We captured four adult wild-living eastern robins (2 male, 2 female; mean body mass 19.4 g) during the southern hemispheric winter (July–August) in Imbota Nature Reserve, NSW, Australia (30.58°S, 151.72°E), a 218 ha open Eucalyptus and Acacia woodland. The population of eastern yellow robins in Imbota included on average nine pairs between 2000 and 2003, but the population likely declined (Debus, 2006) as a result of low reproduction in this region, mainly due to nest predation by Pied Currawongs (Strepera graculina) (Debus and Ford, 2012), and eastern robins produce too few independent young to replace adult mortality (Zanette, 2000; Debus, 2006). Additionally, eastern robins appear to be most sensitive to loss, fragmentation and degradation of habitat in rural landscapes (Watson et al., 2001, 2002; Lambeck, 2002), and an intense drought from mid-2017 to 2020 and major fire events in summer 2019 in NSW may deteriorated the quality of the site and caused further population decline. Indeed, during our fieldwork we could not find more than five individual eastern robins on the site.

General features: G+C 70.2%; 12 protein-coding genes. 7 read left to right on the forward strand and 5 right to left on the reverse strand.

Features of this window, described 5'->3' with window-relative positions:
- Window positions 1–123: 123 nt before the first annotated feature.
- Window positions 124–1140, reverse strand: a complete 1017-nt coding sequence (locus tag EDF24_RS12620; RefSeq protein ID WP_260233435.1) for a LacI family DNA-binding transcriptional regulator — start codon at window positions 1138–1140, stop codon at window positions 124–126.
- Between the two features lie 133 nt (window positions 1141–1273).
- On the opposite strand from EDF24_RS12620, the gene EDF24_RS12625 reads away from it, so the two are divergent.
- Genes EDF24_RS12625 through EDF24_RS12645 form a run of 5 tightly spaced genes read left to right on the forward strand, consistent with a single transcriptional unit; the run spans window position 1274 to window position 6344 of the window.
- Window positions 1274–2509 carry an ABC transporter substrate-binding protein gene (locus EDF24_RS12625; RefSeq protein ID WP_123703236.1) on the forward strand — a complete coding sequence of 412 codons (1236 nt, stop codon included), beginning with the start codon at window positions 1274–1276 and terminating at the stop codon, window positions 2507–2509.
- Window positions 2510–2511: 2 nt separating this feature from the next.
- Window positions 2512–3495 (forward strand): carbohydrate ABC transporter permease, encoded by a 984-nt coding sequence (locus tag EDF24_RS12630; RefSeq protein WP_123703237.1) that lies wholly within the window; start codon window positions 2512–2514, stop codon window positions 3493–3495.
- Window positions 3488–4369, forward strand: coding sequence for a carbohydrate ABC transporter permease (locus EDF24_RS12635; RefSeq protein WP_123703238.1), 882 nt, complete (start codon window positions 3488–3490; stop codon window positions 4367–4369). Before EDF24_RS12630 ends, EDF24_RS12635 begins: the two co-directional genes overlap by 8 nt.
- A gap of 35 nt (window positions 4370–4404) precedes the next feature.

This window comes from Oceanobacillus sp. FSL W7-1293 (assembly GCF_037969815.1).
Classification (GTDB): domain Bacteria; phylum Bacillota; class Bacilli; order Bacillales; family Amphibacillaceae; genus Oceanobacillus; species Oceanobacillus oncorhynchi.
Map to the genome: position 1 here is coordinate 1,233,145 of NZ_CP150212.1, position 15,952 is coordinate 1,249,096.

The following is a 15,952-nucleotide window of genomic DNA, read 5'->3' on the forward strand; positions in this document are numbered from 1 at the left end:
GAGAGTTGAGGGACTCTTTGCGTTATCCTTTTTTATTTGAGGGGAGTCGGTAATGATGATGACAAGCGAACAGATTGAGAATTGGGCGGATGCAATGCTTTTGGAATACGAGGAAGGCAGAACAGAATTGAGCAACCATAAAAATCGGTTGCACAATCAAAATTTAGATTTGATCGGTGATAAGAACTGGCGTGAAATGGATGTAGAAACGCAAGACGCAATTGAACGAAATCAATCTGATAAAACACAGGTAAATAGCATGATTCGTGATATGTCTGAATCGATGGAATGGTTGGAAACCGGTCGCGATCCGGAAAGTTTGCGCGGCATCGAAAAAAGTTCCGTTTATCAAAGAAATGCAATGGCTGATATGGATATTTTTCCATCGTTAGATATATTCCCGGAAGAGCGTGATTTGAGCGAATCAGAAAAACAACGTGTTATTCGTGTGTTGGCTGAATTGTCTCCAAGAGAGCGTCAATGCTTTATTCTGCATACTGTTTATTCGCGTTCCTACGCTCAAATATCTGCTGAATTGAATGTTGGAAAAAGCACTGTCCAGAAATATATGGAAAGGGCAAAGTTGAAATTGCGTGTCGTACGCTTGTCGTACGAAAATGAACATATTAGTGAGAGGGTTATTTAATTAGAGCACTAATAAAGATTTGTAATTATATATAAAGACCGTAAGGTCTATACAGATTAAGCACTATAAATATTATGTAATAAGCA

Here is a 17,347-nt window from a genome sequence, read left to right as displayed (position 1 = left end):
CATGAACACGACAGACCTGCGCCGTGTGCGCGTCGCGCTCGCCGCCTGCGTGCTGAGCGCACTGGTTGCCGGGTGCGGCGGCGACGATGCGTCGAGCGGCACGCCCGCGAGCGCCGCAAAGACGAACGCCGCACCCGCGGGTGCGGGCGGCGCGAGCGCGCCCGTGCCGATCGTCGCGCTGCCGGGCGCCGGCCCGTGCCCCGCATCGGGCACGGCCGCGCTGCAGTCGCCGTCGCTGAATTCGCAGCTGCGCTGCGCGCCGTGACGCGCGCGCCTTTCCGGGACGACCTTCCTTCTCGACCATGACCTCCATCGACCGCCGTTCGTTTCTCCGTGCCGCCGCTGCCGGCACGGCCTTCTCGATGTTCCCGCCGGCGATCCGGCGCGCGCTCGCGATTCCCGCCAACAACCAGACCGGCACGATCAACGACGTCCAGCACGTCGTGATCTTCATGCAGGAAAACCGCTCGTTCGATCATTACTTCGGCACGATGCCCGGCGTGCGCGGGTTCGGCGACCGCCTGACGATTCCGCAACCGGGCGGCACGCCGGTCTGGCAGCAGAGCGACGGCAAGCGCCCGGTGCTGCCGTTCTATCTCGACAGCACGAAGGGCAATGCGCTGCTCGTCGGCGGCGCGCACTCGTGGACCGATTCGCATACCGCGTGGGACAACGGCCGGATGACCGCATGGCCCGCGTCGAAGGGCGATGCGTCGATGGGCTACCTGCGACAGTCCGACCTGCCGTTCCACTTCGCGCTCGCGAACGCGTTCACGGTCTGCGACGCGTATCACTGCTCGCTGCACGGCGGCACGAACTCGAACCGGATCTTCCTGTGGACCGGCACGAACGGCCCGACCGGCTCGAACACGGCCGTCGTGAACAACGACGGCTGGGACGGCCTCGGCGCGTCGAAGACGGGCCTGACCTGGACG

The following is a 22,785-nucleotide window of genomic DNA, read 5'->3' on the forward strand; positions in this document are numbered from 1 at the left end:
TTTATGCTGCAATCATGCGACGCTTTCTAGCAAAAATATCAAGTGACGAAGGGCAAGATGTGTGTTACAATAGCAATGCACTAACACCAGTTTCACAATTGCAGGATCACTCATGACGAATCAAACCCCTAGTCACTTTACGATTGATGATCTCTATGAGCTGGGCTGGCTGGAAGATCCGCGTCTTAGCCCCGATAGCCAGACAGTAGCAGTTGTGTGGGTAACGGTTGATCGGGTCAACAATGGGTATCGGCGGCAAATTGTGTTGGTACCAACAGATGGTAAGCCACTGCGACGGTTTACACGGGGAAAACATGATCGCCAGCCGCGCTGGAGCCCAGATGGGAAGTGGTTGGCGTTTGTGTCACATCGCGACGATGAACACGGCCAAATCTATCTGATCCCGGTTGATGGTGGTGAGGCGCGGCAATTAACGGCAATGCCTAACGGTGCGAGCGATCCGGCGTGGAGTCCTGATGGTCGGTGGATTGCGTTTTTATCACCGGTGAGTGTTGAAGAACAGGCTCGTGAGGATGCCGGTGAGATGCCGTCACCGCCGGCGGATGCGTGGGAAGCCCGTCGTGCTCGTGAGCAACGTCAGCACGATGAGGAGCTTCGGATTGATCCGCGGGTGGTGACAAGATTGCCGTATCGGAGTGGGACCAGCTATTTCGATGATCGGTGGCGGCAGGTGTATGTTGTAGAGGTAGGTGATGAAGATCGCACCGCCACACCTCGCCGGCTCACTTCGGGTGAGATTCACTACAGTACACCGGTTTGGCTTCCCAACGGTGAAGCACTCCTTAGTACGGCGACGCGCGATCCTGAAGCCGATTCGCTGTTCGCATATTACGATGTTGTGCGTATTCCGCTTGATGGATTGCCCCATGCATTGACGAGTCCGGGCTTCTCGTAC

Average daily minimum and maximum Tas for Imbota in midwinter (July) are 1.3 and 12.2°C, and average summer Ta reach up to 26.3°C (Bureau of Meteorology, 2021). After capture, birds were held in a cotton bag until processed. The birds were weighed to the nearest g with a digital scale (HCB-1002, Adam highland HCB). Each bird was banded with an individual numbered metal band and a unique combination of color bands. We then attached a temperature-sensitive radio transmitter (LB-2XT, 0.33 g, Holohil Systems Ltd., Canada) directly to the skin, between the shoulder blades using a latex-based adhesive (12% resin, Manfred Sauter GmbH). Transmitters were calibrated in a water bath to the nearest 0.1°C between 25.0 and 40.0°C in ∼5.0°C increments with a precision digital thermometer (Model 15-077-8, Fisherbrand, United States) before attachment. Ts of each individual bird was calculated from the interval between two pulses following the calibration curve (R2 > 0.98), and was recorded automatically in 10-min intervals with receiver/loggers fitted with an H-frame antenna (Titley Electronics or Telonics Inc., ARI, United States) placed near the roost site. Transmitters remained attached to the birds for 7–15 days, and we recorded Ts over a total of 30 days. Birds were active during the day and mostly remained within range of the logger. We excluded from the analysis daytime data for one bird, which often was beyond range during the day. We also excluded nights where signal was lost (as a result of bird moving or signal interrupted), which resulted in a total of 7 measurement nights for 3 individuals and 6 measurement nights for 1 individual and a total of 2678 Ts data points.